Cavalieri`s Principle

Cavalieri's Principle:
Area and Volume
Jim King
University of Washington
NWMI 2013
Cavalieri for Area
• 2-dimensional case: Suppose two regions in a plane are
included between two parallel lines in that plane.
If every line parallel to these two lines intersects both
regions in line segments of equal length, then the two
regions have equal areas.
More Typical Examples
• Two triangles with congruent bases and the
same height have the same area.
• Parallelograms with congruent bases and the
same height.
Even if there is no common base
Other Plane Shapes
Cavalieri for Volume
• 3-dimensional case: Suppose two regions in
three-space (solids) are included between two
parallel planes. If every plane parallel to these
two planes intersects both regions in crosssections of equal area, then the two regions
have equal volumes.
Two Pyramids with equal base area
and equal height
Why are all the areas of slices equal if the bases are equal?
Key to why the volumes are equal
The volumes are approximately the sum of the volumes of
the slabs of equal volume. The exact volume is a limit.
Decks of cards and stacks of CDs or
pennies provide examples of equal
We have seen that for at least one
pyramid inside a cube the
volume = (1/3) base area x height
How can one show the formula for all pyramids?
Scaling the Heights
• If two pyramids have
the same base but
different heights,
then the volumes
are in the same
proportion as the
heights. Imagine
two stacks of cards
with the same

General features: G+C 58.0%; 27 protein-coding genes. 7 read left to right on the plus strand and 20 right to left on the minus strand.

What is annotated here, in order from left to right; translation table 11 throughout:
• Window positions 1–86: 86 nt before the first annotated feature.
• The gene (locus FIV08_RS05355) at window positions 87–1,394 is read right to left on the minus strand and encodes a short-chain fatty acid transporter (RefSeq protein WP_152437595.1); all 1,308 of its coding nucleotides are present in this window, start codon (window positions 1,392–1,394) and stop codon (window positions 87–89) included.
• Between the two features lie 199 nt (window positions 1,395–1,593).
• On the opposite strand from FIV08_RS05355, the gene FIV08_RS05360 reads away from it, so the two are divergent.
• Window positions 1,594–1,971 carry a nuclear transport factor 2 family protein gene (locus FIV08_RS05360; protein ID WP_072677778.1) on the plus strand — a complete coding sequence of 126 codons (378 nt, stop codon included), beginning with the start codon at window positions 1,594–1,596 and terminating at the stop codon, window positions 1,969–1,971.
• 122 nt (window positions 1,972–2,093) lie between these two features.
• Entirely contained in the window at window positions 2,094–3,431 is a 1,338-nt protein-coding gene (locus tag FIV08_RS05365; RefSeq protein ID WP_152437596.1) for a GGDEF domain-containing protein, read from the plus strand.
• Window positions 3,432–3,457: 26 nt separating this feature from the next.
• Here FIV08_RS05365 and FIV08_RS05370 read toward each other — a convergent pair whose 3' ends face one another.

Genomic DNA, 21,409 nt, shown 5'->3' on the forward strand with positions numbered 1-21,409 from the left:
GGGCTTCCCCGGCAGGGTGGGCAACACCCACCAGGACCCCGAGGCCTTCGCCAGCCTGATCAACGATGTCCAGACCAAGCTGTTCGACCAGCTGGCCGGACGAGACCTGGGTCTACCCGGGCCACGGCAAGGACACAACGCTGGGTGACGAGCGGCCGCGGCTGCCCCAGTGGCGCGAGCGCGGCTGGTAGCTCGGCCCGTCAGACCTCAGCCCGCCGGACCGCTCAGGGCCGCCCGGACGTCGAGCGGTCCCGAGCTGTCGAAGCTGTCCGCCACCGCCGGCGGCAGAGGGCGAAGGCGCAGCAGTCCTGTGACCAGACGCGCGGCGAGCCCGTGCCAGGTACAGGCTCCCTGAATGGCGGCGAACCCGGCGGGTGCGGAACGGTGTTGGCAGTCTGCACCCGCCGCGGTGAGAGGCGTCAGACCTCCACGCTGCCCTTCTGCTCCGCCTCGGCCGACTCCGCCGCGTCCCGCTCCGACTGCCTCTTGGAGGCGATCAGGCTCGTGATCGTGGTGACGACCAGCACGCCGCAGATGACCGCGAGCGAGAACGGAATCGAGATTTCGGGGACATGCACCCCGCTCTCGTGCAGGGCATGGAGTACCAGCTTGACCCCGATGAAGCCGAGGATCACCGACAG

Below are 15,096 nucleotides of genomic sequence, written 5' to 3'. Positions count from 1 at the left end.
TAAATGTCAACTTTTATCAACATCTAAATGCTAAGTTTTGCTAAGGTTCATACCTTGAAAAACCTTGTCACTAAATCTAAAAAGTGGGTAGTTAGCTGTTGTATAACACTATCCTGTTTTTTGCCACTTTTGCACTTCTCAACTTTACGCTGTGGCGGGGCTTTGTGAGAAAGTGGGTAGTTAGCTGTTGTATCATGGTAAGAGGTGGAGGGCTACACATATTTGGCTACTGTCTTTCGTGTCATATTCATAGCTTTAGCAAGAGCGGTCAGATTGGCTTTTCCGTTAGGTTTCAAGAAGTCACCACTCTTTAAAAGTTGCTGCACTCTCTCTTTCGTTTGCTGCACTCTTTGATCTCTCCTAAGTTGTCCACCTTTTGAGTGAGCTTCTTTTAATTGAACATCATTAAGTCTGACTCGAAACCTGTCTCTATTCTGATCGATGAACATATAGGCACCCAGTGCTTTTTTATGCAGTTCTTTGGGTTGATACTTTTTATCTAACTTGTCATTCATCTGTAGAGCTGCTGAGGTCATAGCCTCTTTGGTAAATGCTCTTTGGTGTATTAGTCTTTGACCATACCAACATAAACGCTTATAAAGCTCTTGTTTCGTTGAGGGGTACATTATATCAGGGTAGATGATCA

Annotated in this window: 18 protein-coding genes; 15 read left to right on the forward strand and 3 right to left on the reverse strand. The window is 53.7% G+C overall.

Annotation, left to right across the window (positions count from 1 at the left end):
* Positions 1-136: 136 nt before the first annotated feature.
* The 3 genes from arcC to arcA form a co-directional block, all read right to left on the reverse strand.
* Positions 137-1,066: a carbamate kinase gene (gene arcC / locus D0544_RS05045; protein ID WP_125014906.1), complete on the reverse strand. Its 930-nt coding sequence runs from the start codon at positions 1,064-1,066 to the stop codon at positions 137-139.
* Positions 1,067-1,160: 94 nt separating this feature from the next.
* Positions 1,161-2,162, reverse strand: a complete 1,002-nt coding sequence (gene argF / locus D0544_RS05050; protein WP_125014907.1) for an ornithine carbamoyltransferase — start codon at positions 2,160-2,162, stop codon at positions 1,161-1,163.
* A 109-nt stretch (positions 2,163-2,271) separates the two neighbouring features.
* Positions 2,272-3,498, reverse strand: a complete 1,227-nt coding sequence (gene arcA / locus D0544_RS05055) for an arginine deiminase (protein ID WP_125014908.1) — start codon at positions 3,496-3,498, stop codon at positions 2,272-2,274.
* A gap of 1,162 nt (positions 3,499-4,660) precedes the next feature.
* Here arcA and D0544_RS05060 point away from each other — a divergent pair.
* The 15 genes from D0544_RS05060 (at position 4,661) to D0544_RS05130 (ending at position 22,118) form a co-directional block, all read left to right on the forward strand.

number of cards but
one is thicker than
the other.
Changing the Base
• If two pyramids have bases of different shape
but the same area, one can break up the
bases (approximately) into congruent small
squares whose area sum is approximately the
area of the base, so if one knows the formula
for square bases, the formula is true for all
• Thus Volume = (1/3) area of base x height
holds for all “pyramids”.
What’s a pyramid?
• Cones count as pyramids in the previous
discussion. The formula is the same for the
same reasons.
When Cavalieri is NOT true
• Do NOT try to apply Cavalieri to areas of planes or
surfaces in 3-space. This is just not true. Think of
the example of a two slanting rectangles of the
same height but different slope.
Circle Area = (1/2) radius x circumference
• Instead of an
arrangement of
straight sticks, one
can view a circle as
a collection of
concentric rings.
When straightened,
the area formula
for a triangle
becomes the area
formula for a circle.
Sphere Volume = (1/3) radius x
spherical area
• The sphere can be cut (approximately) into
pyramids. The “base area” = 4πr2.
Even cooler proof of sphere volume
• Use the Pythagorean Theorem to see that
these slices have the same area.
modeling in
Thanks, Sr. Cavalieri … & Zu Geng
Bonaventura Cavalieri(1598-1647) was an italian mathematician.
He was a precursor of infinitesimal calculus. Cavalieri, Kepler and
other mathematicians, who lived during the century preceding
Newton and Leibniz, invented and used intuitive infinitesimal
methods to solve area and volume problems.
Twenty years after the publication of Kepler's Stereometria
Doliorum, Cavalieri wrote a very popular book: Geometria
indivisibilibus (1635). In this book, the Italian mathematician used
what is now known as Cavalieri's Principle.
Zu Geng, born about 450, was a chinese mathematician who used
what is now know as the Principle of Liu Hui and Zu Geng to
calculate the volume of a sphere. Liu-Zu theory is equivalent to
Cavalieri's Principle.

similar documents